Section 1493 of the Code of Civil Procedure provides:

‘All claims arising upon contracts, whether the same be due, not due, or contingent, must be presented within the time limited in the notice, and any claim not so presented is barred forever.’

          And section 1500 of the same Code provides:

‘No holder of any claim against an estate shall maintain any action thereon unless the claim is first presented to the executor or [2 Cal.Unrep. 642] administrator, except in the following case: An action may be brought by any holder of a mortgage or lien to enforce the same against the property of the estate subject thereto, where all recourse against any other property of the estate is expressly waived in the complaint.’

         It is urged by counsel for appellant that the claim of the plaintiff has never been in condition to be presented to the administrator for allowance, there being no definite or ascertained amount to present, and that there can be none until the settlement of the partnership accounts and effects for which this suit is brought; and he cites Gleason v. White, 34 Cal. 258, in support of his position that the claim of a surviving partner should not and cannot be presented until the partnership affairs are wound up.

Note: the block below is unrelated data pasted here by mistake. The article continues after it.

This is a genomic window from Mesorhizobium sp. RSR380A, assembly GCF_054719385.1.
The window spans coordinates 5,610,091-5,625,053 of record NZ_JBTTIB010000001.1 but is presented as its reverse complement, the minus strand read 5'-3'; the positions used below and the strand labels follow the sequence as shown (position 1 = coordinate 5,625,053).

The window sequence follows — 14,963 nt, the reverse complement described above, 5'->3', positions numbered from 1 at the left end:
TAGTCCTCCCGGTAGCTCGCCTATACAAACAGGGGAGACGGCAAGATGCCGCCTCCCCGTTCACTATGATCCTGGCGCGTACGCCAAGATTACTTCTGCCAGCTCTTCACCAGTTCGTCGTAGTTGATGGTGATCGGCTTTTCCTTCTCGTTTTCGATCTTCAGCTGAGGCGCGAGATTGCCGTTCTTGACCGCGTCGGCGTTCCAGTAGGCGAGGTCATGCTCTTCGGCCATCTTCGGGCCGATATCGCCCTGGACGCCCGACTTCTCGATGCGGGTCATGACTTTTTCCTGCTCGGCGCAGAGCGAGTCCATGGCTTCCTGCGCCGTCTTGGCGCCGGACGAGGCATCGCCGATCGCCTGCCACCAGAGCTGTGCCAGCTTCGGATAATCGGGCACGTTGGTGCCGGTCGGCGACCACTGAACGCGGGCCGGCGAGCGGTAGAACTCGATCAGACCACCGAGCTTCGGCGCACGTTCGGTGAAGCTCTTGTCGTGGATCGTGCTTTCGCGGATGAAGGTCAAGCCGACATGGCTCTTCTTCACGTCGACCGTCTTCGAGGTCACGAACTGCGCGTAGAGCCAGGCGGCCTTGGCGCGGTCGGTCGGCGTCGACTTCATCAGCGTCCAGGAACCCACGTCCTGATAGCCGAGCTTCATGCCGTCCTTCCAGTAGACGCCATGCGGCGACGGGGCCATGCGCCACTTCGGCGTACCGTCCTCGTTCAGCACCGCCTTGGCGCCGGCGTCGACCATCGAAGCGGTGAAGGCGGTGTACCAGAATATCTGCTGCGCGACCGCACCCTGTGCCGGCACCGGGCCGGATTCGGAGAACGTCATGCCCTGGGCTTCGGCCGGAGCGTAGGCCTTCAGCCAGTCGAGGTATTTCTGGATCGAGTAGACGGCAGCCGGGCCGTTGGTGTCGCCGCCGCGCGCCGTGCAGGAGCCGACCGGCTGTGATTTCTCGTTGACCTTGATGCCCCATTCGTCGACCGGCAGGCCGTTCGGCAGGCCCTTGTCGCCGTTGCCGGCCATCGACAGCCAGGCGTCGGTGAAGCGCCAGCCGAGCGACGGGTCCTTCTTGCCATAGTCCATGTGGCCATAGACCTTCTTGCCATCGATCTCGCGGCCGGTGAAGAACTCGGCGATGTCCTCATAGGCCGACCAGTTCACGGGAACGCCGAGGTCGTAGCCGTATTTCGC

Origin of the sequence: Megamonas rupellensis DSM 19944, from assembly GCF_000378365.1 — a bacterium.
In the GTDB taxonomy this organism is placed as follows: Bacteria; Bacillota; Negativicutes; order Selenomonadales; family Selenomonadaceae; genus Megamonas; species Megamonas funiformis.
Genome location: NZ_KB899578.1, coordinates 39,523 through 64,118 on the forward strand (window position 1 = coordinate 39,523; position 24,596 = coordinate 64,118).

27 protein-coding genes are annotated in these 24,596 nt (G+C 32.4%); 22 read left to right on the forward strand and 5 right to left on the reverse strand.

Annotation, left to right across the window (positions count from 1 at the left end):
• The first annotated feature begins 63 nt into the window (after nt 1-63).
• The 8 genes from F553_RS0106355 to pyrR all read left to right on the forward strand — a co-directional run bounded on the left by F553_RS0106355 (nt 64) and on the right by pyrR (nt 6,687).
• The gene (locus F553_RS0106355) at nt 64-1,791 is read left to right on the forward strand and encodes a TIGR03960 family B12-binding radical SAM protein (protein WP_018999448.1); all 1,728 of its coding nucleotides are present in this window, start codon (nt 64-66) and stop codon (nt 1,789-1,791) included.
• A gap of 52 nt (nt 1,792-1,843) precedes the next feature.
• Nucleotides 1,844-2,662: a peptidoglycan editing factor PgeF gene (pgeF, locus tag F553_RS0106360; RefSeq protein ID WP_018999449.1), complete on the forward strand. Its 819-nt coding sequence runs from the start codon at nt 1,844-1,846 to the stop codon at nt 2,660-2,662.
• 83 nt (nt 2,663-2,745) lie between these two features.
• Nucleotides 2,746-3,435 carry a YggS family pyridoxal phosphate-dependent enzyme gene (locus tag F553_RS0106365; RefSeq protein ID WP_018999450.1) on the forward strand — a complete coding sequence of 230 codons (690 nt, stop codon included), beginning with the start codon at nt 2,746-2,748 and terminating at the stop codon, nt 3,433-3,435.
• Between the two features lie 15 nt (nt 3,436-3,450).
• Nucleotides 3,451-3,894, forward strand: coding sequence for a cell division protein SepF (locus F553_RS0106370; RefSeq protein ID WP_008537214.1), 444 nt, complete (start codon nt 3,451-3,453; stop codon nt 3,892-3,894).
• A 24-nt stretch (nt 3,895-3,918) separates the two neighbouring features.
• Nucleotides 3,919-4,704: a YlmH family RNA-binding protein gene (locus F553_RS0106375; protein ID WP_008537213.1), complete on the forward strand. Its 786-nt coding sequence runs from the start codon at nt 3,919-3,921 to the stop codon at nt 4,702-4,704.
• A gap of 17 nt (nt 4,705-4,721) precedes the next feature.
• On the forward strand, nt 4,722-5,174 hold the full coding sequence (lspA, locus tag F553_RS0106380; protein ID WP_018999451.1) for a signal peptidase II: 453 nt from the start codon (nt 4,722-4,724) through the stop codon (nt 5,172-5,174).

By turning to the case cited, it will be seen that the law at that time provided:

‘If a claim be not presented within ten months after the first publication of notice, it shall be barred forever: provided, if it be not then due, or if it be contingent, it may be presented within ten months after it shall become due or absolute.’

          The court said:

‘The surviving partner’s claim is contingent, within the meaning of section 130 of the probate act, until the partnership affairs are settled and the claim becomes absolute.’